in the streetShow most recent or highest rated first.
I used to think that when you posted a letter in a post box. It would arrive through the door of the person who it was sent to
When I was real young, I believed EVERYONE had an apple tree...as at every house we lived at, we had one in our backyard. My brother informed me otherwise when I was 5.
When I was younger I used to think that a fire truck carried the water inside it. I was wondering why the water never ran out because the truck never looked that big.
When I was a child, I used to belief bridges were actually part of a separate road system that only the rich people could drive on.
When my dad would get mad at me for being bad, he would tell me he was going to throw me in the garbage and let the garbage man take me away. Every Monday morning I would hide when I heard them coming.
when i was younger we where going to move house , and i believed you just picked up your house, and plonked in somewhere else because it needed moving.
Because I grew up with the cartoon "Transformers," I always thought that, when it stormed, the transformer box behind my house would turn into a huge monster machine. I would keep an eye on it, peeking timidly out the back window.
When I was read the nursery rhyme about the old woman who lived in the shoe, I pictured a house-sized building that was shaped like a shoe. Many buildings in the city where I grew up had strange shapes, so it didn't seem unusual to me at all. I also thought the shoe-house would be fun to visit someday.
When I was little I used to think that if you wanted to move house you had to find someone that wanted to swap their house with yours.
I used to believe that you were supposed to ride your bike in between the double yellow lines in the middle of the road. It seemed like just the perfect size for a bike tire, even though I had never seen anyone riding there. For some reason I never actually rode there, even though I felt I should be.
I used to believe that dirt roads just needed to be swept (to reveal the pavement underneath).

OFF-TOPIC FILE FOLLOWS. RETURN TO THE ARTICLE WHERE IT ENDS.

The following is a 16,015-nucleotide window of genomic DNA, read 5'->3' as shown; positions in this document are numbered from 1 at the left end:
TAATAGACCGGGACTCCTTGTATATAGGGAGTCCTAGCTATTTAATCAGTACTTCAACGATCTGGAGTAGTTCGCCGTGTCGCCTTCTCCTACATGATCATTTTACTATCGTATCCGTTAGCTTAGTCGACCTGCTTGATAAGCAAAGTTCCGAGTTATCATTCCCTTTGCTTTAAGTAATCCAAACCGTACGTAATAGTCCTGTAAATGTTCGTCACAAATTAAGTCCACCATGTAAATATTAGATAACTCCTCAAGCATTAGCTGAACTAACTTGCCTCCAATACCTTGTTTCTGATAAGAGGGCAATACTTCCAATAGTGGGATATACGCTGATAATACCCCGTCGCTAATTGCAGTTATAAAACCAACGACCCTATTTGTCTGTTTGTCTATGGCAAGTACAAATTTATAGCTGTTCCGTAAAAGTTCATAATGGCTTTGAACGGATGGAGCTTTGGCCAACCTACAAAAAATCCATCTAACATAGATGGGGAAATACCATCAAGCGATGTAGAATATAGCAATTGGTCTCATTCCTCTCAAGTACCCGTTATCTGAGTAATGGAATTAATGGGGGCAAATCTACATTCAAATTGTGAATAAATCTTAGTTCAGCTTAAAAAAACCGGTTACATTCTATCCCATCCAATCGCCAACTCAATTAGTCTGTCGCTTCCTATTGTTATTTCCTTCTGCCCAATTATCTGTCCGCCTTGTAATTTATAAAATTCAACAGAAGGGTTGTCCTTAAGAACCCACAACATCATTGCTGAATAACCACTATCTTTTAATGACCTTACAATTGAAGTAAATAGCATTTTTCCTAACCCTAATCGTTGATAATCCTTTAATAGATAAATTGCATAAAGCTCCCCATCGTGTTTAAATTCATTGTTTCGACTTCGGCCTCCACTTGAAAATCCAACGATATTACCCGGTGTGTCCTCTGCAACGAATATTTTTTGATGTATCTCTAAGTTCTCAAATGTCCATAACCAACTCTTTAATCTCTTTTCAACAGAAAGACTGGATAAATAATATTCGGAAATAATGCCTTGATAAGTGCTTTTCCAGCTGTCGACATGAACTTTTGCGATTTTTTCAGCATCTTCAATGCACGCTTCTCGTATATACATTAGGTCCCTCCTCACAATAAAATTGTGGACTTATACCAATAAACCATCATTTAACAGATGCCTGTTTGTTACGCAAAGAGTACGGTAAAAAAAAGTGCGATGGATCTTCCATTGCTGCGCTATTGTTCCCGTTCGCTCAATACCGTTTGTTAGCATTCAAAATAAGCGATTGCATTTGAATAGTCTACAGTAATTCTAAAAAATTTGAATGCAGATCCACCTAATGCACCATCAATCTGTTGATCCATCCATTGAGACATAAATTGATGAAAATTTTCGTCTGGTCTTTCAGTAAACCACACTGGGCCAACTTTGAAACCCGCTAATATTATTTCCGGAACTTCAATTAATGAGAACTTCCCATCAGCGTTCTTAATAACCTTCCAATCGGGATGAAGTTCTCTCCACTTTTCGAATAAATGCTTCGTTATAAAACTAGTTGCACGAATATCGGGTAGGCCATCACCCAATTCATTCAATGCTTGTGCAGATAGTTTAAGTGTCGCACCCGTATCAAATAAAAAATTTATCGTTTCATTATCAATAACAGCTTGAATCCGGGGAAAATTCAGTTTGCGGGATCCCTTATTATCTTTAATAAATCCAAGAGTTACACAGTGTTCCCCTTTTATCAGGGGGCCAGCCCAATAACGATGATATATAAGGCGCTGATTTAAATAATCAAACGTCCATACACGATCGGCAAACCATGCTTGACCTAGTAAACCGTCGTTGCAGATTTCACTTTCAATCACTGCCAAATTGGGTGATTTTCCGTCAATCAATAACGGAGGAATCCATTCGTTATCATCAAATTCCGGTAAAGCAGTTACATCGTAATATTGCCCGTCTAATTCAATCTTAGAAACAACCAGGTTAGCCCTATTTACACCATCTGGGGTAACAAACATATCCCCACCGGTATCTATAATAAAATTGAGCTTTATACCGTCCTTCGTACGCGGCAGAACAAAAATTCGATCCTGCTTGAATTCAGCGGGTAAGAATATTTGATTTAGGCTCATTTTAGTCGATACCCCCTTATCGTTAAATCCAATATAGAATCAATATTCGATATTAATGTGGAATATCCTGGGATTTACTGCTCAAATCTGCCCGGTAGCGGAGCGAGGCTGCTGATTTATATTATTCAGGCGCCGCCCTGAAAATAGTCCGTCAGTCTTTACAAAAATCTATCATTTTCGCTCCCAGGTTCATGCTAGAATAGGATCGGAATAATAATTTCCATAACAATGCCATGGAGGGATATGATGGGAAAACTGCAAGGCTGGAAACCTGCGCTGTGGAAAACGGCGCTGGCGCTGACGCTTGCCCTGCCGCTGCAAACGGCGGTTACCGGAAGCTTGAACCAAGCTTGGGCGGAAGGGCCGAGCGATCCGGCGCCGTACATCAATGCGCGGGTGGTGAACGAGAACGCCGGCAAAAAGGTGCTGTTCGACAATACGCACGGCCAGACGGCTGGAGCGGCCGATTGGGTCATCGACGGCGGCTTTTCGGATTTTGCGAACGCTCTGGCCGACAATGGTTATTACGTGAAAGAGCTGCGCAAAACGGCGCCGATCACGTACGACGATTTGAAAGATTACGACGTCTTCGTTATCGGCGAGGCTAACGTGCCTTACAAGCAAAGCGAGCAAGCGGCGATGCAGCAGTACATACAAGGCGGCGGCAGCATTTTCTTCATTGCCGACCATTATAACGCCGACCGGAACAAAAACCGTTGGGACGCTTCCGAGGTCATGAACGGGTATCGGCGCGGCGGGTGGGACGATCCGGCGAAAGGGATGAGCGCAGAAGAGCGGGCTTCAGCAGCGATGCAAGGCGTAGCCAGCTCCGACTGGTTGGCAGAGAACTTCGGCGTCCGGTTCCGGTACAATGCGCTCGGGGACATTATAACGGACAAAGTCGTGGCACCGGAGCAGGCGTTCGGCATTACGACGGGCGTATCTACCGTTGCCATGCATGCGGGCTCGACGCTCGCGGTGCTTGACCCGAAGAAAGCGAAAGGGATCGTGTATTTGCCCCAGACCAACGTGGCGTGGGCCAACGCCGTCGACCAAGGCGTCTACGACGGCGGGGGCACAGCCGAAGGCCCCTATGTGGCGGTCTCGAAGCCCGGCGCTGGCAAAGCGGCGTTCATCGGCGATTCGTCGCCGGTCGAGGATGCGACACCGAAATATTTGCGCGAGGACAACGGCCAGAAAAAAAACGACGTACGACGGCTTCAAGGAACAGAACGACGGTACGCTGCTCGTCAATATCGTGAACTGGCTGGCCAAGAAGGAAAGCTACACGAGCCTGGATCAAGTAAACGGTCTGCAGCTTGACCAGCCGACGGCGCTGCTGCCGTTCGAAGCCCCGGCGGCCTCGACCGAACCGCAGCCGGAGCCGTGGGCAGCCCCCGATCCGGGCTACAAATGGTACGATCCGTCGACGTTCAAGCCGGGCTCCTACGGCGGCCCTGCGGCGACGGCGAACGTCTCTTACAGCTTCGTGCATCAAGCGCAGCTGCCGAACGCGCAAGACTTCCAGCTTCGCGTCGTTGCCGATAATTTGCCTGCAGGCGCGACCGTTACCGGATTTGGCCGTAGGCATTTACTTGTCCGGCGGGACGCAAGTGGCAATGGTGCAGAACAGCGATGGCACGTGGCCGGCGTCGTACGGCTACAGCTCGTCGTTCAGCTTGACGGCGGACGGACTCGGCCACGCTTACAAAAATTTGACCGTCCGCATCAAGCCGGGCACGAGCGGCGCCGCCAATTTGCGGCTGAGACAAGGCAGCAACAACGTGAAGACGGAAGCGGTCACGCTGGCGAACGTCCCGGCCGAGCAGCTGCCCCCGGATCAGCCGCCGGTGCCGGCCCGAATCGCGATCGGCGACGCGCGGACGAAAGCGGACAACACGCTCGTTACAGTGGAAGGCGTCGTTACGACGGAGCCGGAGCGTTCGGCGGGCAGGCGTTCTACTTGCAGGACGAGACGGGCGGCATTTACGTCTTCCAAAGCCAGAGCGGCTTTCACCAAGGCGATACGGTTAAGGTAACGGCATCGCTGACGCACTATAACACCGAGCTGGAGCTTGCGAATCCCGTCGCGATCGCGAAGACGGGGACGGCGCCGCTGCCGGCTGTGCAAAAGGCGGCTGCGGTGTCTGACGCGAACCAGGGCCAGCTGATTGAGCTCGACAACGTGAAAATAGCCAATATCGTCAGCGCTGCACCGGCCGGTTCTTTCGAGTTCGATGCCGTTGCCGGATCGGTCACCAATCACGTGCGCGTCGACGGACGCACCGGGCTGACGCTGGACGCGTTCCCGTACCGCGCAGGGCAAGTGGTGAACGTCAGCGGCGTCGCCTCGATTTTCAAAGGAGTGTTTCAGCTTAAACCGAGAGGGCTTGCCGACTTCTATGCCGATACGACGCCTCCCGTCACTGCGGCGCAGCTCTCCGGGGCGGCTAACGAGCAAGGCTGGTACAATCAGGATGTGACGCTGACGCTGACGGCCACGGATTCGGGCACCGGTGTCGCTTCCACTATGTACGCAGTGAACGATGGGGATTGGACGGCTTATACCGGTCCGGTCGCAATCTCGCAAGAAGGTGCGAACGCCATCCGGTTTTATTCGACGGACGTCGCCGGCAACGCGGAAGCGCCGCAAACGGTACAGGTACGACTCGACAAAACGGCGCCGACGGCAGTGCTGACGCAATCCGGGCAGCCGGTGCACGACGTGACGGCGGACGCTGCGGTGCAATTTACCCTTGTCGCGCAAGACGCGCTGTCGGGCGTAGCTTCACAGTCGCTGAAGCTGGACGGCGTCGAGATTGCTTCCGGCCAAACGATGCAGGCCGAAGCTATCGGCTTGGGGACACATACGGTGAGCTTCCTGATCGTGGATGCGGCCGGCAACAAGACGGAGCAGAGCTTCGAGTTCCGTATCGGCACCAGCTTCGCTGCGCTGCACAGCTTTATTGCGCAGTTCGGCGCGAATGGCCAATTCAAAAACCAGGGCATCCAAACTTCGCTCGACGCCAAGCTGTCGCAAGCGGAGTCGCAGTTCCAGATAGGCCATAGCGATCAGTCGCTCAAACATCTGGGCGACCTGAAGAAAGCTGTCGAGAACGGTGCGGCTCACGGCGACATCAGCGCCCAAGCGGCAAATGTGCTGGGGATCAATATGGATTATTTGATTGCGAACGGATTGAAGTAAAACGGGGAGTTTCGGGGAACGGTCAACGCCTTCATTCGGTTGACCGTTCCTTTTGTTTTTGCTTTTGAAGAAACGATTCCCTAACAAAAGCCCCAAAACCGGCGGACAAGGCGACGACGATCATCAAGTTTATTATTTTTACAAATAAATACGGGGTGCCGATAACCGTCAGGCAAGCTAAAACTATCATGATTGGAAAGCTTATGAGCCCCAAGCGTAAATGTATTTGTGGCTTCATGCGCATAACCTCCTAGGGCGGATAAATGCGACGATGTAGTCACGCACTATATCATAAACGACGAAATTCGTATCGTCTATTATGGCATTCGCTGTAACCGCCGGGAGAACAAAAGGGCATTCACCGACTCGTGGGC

When I was a kid, my parents never used to go to Chevron gas stations. So for some reasons, I always associated them with making "gas" medicines such as Kaopectate.
I lived in the same house until I was twenty, so I wasn't familiar with the process of moving. I used to believe that people who moved had to swap houses with each other. It amazed me that so many people wanted each others houses!
When I was a child, I misbehaved occasionally. My mom used to say that if I misbehaved again, the garbage collectors would come and take me away. Since their trucks were big and made that whooshing sound, you can understand why I was quite spooked.
I used to believe that everything was "clear" until it was painted. I remember having a hard time trying to figure out how construction crews could keep straight what they had built on a house, or where it was, until it was painted, and they could see it.
I use to think that the salt silos next to the highway were houses of worship. my grandfather told me about the salt but I was convinced they were where people prayed to the salt lords - I was a dumb kid.
My friend lived on the side of a canyon, and his dad told him there was a kid named Echo who lived on the other side. He said Echo would answer if you called to him. My friend got really mad and kept yelling at Echo over and over for being such a mean kid and repeating everything he said instead of answering.
Until I was about 12 years old I believed that homeless people were made up by my parents to scare me.
I used to believe that the dark, trench-coated, hat-wearing figure with slanted glowing eyes on “Neighborhood Watch” signs was actually a member of the neighborhood watch. I envisioned him as a stealthy crime-fighter, cloaked in black and sneaking around the neighborhood after sunset to keep an eye out for criminals. I assumed his picture was on the signs as a deterrent so burglars would know he was watching from the shadows with his piercing white eyes, waiting to pounce the moment they broke the law. I also deduced that each neighborhood had their own “Watcher” since the signs were everywhere. At some point it occurred to me that the drawing was actually the caricature of a thief – the kind of people the neighborhood was watching out for rather than a neighborhood superhero.
The first time I ever saw a "Garage Sale" sign, I knew how to read the word "garbage" but not "garage". So I misread it as "Garbage Sale" and thought the sellers were expressing a low opinion of their merchandise.